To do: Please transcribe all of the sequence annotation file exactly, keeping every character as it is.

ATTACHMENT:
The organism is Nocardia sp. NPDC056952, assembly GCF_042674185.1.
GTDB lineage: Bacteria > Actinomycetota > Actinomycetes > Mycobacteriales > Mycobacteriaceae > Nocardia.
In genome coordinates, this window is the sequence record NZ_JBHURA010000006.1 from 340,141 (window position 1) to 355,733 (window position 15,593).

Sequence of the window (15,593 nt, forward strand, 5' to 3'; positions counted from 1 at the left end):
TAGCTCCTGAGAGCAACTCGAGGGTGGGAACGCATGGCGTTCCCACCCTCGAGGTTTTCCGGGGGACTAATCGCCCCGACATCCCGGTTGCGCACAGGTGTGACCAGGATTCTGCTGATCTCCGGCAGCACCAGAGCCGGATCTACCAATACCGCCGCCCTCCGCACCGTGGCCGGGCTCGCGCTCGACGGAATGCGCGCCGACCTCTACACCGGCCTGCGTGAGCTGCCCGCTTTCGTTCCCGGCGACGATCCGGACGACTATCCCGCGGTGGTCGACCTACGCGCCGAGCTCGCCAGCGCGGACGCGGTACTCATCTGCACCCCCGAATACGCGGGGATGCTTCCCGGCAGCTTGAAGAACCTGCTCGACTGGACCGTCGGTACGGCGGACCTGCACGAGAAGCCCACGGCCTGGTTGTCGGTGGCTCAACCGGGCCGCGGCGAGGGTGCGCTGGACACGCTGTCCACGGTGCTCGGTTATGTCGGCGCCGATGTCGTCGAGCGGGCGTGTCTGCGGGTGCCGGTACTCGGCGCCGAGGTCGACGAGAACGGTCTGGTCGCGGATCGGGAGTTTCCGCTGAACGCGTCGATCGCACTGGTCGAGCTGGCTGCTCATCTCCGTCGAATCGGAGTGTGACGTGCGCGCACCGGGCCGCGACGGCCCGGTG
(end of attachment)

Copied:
The organism is Nocardia sp. NPDC056952, assembly GCF_042674185.1.
GTDB lineage: Bacteria > Actinomycetota > Actinomycetes > Mycobacteriales > Mycobacteriaceae > Nocardia.
In genome coordinates, this window is the sequence record NZ_JBHURA010000006.1 from 340,141 (window position 1) to 355,733 (window position 15,593).

Sequence of the window (15,593 nt, forward strand, 5' to 3'; positions counted from 1 at the left end):
TAGCTCCTGAGAGCAACTCGAGGGTGGGAACGCATGGCGTTCCCACCCTCGAGGTTTTCCGGGGGACTAATCGCCCCGACATCCCGGTTGCGCACAGGTGTGACCAGGATTCTGCTGATCTCCGGCAGCACCAGAGCCGGATCTACCAATACCGCCGCCCTCCGCACCGTGGCCGGGCTCGCGCTCGACGGAATGCGCGCCGACCTCTACACCGGCCTGCGTGAGCTGCCCGCTTTCGTTCCCGGCGACGATCCGGACGACTATCCCGCGGTGGTCGACCTACGCGCCGAGCTCGCCAGCGCGGACGCGGTACTCATCTGCACCCCCGAATACGCGGGGATGCTTCCCGGCAGCTTGAAGAACCTGCTCGACTGGACCGTCGGTACGGCGGACCTGCACGAGAAGCCCACGGCCTGGTTGTCGGTGGCTCAACCGGGCCGCGGCGAGGGTGCGCTGGACACGCTGTCCACGGTGCTCGGTTATGTCGGCGCCGATGTCGTCGAGCGGGCGTGTCTGCGGGTGCCGGTACTCGGCGCCGAGGTCGACGAGAACGGTCTGGTCGCGGATCGGGAGTTTCCGCTGAACGCGTCGATCGCACTGGTCGAGCTGGCTGCTCATCTCCGTCGAATCGGAGTGTGACGTGCGCGCACCGGGCCGCGACGGCCCGGTG